This looks to me like an extraordinarily silly decision over there in Germany:
BERLIN—Germany’s cabinet Wednesday adopted a bill to introduce a statutory pay floor of €8.50 ($11.72) an hour, a change in policy after Europe’s largest economy for decades let business groups and trade unions set pay and working times in collective agreements. The measure, which targets the five million German workers who currently earn less than €8.50 an hour, will be introduced in 2015 with a two-year transition period given to existing regional and sector-wide wage deals.
Where do we expect to see the unemployment effects of a minimum wage? Quite, in the unemployment rate of the young, untrained and unskilled. So, what can we note about the youth unemployment rate in Germany, given that up until now it hasn’t had a minimum wage that bites? Yes, quite, we can see that it’s very low compared to that of other European countries.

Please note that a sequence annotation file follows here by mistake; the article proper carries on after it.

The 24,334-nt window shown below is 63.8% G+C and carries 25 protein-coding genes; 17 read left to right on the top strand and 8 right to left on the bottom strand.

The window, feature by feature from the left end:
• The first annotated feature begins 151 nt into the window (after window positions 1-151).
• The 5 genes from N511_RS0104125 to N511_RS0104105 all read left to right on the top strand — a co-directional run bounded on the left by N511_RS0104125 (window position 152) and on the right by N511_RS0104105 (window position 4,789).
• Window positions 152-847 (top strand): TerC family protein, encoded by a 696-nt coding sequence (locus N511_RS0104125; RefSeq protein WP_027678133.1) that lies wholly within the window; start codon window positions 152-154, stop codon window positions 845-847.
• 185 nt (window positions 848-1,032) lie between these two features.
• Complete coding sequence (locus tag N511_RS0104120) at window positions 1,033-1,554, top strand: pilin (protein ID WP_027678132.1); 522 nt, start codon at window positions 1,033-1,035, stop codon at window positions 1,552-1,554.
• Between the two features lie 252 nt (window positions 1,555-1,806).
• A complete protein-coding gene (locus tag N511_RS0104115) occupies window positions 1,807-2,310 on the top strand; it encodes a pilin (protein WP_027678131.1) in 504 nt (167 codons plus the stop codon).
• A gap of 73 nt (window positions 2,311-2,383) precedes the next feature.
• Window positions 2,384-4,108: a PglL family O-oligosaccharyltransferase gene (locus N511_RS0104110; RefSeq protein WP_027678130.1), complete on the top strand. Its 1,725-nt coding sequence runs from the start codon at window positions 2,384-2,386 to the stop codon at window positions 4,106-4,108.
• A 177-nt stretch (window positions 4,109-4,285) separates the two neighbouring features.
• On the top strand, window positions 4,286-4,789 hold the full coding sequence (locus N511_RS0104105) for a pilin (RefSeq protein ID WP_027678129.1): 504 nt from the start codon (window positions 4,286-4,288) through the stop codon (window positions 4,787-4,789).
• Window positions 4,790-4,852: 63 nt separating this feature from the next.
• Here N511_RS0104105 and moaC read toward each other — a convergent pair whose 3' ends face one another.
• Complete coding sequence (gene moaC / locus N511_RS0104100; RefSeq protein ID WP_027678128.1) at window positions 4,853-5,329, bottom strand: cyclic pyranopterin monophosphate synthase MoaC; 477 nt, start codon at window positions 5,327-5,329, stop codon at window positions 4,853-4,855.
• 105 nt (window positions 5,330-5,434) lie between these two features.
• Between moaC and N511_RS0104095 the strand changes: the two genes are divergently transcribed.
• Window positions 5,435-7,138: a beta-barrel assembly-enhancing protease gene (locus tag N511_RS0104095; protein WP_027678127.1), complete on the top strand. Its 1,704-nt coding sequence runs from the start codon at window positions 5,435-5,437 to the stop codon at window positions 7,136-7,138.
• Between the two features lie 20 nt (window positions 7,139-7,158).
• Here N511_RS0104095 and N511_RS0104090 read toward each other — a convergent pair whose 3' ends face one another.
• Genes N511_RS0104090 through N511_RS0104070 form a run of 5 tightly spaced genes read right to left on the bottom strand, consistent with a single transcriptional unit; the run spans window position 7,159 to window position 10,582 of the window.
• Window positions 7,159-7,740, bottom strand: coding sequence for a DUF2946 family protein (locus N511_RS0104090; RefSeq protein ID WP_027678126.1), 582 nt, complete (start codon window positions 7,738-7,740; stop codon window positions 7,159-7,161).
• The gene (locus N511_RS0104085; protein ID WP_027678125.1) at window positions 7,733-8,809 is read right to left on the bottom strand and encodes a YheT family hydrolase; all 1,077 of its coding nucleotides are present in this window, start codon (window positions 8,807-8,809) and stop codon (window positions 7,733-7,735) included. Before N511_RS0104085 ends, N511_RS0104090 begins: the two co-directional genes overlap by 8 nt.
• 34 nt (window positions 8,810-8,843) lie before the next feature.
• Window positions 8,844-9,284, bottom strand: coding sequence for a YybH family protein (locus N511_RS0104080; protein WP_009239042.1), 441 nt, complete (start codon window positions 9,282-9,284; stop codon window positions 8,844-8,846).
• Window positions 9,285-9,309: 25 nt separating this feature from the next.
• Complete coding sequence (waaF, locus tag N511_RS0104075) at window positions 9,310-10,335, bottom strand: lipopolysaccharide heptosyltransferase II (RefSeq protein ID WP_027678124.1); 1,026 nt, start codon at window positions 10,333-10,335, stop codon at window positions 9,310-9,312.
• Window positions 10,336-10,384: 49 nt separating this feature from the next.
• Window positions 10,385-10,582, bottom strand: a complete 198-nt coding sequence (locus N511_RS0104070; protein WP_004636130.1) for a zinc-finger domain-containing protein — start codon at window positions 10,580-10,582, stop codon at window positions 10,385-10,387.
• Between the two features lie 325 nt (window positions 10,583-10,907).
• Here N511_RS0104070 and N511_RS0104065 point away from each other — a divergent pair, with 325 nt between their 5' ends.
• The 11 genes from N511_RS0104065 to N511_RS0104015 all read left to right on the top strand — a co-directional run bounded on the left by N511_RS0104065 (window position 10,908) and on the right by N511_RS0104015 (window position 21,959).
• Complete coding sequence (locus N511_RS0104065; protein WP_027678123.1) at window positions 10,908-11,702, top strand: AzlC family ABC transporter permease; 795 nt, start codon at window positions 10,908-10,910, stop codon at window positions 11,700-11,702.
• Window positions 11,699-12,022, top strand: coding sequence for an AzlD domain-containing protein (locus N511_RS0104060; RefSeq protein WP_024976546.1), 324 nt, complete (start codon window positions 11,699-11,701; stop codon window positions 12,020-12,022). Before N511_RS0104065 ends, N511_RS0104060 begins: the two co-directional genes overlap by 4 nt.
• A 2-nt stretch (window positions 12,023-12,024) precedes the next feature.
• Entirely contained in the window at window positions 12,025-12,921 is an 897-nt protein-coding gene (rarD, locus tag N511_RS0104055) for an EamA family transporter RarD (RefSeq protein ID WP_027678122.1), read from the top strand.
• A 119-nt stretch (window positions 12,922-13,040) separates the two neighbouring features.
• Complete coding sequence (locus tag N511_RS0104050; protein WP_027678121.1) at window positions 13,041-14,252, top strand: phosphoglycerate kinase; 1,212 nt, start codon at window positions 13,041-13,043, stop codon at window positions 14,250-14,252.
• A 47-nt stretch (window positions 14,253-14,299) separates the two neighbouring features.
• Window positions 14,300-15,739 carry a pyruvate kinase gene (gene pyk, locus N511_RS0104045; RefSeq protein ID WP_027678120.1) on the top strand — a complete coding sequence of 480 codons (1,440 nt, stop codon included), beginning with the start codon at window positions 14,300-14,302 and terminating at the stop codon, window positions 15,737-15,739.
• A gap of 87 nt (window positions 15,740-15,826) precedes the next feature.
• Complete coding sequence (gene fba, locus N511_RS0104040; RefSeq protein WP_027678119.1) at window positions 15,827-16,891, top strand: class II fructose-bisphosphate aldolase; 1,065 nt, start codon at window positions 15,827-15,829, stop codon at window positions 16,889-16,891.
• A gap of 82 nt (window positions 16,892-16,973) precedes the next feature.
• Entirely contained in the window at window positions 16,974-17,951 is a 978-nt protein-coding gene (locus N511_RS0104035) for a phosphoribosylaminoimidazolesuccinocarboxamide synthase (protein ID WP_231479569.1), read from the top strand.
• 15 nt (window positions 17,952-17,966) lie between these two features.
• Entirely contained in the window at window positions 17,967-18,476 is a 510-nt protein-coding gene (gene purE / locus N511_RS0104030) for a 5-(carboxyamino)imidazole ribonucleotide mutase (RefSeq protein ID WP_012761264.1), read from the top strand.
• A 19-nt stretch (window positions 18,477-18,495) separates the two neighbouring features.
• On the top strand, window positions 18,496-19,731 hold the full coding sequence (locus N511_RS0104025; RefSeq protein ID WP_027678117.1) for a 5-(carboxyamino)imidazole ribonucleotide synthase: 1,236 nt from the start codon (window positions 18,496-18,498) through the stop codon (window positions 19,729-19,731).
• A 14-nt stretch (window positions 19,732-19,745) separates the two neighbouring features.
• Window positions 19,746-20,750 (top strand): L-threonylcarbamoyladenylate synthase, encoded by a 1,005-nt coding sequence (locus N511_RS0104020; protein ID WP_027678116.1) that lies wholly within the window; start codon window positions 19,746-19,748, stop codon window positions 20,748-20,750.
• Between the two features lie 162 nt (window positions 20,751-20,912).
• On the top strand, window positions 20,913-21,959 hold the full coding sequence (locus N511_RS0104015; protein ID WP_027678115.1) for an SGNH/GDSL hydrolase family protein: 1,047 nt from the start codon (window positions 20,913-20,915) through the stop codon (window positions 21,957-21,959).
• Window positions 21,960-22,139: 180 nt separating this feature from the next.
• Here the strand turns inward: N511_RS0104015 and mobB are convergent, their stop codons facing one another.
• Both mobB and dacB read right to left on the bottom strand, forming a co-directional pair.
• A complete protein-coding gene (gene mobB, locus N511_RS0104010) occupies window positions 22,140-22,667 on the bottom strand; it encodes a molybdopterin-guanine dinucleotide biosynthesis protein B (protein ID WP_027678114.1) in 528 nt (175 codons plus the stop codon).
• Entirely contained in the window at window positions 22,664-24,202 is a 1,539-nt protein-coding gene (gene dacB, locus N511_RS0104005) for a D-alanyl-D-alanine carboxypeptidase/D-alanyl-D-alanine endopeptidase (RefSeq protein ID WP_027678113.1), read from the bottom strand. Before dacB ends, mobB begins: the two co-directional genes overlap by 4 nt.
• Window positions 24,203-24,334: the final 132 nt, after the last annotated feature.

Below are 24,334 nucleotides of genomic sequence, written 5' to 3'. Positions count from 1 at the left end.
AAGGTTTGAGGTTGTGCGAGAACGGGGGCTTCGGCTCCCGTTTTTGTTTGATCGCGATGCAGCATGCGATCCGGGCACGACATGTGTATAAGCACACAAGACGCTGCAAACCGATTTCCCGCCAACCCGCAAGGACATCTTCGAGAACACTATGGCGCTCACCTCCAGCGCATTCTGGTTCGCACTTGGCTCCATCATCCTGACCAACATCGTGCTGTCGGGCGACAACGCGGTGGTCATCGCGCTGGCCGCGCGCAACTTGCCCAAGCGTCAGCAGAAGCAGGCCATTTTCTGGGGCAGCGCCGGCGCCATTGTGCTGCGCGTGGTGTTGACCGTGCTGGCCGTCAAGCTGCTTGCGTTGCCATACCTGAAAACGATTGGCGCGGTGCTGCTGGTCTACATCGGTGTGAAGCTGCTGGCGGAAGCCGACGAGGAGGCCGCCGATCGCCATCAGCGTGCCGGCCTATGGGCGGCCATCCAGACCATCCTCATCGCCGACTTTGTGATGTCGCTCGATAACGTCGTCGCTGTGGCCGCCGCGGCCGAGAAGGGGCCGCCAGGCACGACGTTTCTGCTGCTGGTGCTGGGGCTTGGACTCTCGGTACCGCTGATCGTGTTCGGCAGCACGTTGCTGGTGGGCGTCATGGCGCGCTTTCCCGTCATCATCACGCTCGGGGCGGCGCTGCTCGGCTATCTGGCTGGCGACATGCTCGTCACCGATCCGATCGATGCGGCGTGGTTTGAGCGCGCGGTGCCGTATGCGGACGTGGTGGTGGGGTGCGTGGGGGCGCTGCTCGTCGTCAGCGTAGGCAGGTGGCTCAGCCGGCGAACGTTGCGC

What do we expect to happen with the introduction of a minimum wage, especially one this high? That the youth unemployment rate will start to look more like that of other European countries of course.
Oh, and Germany also has another problem:
Government officials have said that former East Germany with its lower wage and higher unemployment levels will likely be hit hardest by the new minimum wage.
Yup. Just doesn’t look like a sensible decision to me.